The title in bold naskhi script on 2L translates (text rearranged to make more sense in English): "The recension of Euclid on the Elements, which is a commentary to the 15 books which the scholar and philosopher Khoja Nasir al-Din Muhammad ibn Muhammad ibn al-Hasan al-Tusi - may God prolong his life and extend his might and his world (?) with his Divine Might - put together using (jama'a-hu bi-) the copies of Thabit ibn Qurra and al-Hajjaj ibn Yusuf. Most of the book is in his noble hand."

Being cautious, we might suppose that without further investigation this remark about most of the manuscript being in al-Tusi's own hand cannot be taken at face value. On the other hand, the title is so early that we need not expect any exaggeration.

Above this in a much later naskhi hand is the simple title: "The recension of the Elements of Euclid by the scholar al-Tusi."  Below this is a mark of ownership that provides a terminus ante quem for the date of copying of at least part of the manuscript: "(This is one) of the books of the wretched slave of God Almighty 'Umar ibn Mahâsin (ibn) 'Abd al-Karim ibn Muhammad ibn Harun al-'Abbasi, acquired (tamallakahu) during the months of the lunar (i.e. Hijra) year six hundred seventy nine. May God grant that its termination be successful (ahsana khatimataha)." The year 679 Hijra corresponds to the year 3 May 1280 to 21 April 1281. (We recall that al-Tusi died in 672 Hijra [= 1274].) The hand of this mark of ownership is not obviously identical to those of the title or any of those in the main text.  The implication is that 'Umar al-'Abbasi acquired an incomplete copy and had the rest of the text completed by others.

On the same page there is another mark of ownership in a tidy naskhi hand. It reads: "Owned by Ibrahim (ibn) Ahmad al-Baytar (the veterinarian) al-Sultani (which probably means he worked for a sultan), may God forgive both of them (that is, presumably, both Ibrahim and his father Ahmad).

On fol. 1U there are marks of ownership in at least two later Persian hands that are not easy to read: "I purchased this excellent (? al-mustatab) book from ... (?) Mulla Ghulam 'Ulya' for the amount of fifty ... (?), I mean two thousand five hundred - 2500 - dinars ... ... (?) at the beginning of the month of Shawwâl ... (?) day of the months of the year 1120 in the capital of the Sultanate (dar al-saltana) Isfahan, edited by its owner the wretched (slave of God) Rustam Z-n-k-n-h. End." The year 1120 Hijra corresponds to March 1708 to March 1709. The price seems exorbitantly high for the time, even given that some of the text may have been penned by al-Tusi himself. (From a different age and milieu we know that in Cairo ca. 1000 the astronomer Ibn Yunus was paid 100 dinars a day by the Fatimid Caliph al-Hakim, which again seems extremely extravagant. More research would be necessary to assess the equivalents of both these amounts in the appropriate milieus.)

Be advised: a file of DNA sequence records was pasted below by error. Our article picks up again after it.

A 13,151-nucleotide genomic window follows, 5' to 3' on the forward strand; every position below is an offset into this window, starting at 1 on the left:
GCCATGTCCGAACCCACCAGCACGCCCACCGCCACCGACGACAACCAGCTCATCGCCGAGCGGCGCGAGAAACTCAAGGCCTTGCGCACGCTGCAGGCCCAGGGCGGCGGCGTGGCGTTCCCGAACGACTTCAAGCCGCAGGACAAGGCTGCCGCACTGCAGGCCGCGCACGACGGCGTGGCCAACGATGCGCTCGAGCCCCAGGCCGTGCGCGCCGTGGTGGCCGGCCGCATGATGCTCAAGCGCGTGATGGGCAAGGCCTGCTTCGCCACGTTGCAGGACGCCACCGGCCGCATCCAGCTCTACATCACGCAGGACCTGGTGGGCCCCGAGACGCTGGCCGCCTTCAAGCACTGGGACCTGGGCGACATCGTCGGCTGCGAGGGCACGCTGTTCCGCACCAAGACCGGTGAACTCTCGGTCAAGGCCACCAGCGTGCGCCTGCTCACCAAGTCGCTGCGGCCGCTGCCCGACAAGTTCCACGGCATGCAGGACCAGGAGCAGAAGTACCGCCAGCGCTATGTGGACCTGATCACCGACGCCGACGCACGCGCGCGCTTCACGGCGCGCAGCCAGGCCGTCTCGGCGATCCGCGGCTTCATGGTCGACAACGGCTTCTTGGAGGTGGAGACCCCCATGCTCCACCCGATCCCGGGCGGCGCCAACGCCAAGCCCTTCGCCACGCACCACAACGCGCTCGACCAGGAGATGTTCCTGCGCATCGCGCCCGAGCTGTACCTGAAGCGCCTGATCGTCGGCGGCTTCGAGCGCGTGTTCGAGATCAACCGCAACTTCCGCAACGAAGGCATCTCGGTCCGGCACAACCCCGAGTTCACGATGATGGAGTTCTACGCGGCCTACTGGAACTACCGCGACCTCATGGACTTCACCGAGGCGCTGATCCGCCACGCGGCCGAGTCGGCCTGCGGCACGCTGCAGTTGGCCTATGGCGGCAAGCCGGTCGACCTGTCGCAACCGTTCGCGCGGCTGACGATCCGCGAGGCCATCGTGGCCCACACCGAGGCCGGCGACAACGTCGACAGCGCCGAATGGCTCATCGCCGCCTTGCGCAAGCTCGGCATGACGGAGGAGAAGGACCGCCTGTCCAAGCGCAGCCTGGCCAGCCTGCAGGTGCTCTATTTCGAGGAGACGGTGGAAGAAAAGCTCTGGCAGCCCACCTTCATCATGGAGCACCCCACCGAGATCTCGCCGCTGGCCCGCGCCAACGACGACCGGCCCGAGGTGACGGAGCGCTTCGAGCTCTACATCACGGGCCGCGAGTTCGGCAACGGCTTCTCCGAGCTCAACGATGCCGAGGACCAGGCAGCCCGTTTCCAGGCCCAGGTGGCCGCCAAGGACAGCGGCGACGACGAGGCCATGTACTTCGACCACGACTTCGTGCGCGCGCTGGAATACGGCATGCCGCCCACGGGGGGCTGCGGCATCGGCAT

A second note confirms the price paid and the name of the vendor:
"Its purchase ... (?) Mulla Ghulam 'Ulya' at Isfahan - ... (?) 2500." A third note in a different hand reads: "On the date of the end of the month of Jumada II of the year 1122 ... (? bi-jihad ?) 'Abbasi, (this book) was sold ... (? minhu ?), and I am the poor slave (of God) Afrasiyab Z-n-k-n-h."  This date corresponds roughly to August 1710.  A fourth, rather pathetic note claims incorrectly that: "(This is) the recension of Thabit ibn Qurra."  Below this is an unintelligible note in two or three words.

To summarize: This is an important addition to the available manuscripts of al-Tusi's edition of Euclid's Elements. It is one of ten known to predate 1300 (although there could be more). The history of the text in different hands could be pieced together by further investigation of the handwriting. If al-Tusi himself is responsible for the beginning of the text, we can assume that this took place in Maragha in N. W. Iran. The manuscript was acquired still incomplete by 'Umar al-'Abbasi in 1280/81, and at some stage passed to an Ibrahim al-Baytar al-Sultani. In 1708/09 our manuscript was in Isfahan, where for 2500 dinars it passed from Ghulam 'Ulya' to Rustam Z-n-k-n-h, and in 1710 it was apparently sold by Afrasiyab Z-n-k-n-h.

Bibliographical references:
Article "Euclid" by John Murdoch in the Dictionary of Scientific Biography; article "Uklîdis" by Sonja Brentjes in the Encyclopedia of Islam; J. Lennart Berggren, Episodes in the Mathematics of Medieval Islam; Rosenfeld and Ihsanoglu, Mathematicians, Astronomers of Islamic Civilisation; and Sezgin, Geschichte des arabischen Schrifttums, V.

For the latest research see De Young, "The Tahrir of Euclid's Elements by Nasir al-Din al-Tusi"; idem, "Book XVI: A medieval Arabic addition to Euclid's Elements, Sciamvs 9 (2006), pp. 133-209; Brentjes, "An exciting new Arabic version of Euclid's Elements: MS Mumbai, Mullā Fīrūz R.I.6", Revue d'histoire des mathématiques (2007), pp. 1–28; and eadem, "Euclid's Elements, courtly patronage and princely education", Iranian Studies 41 (2008), pp. 441-463.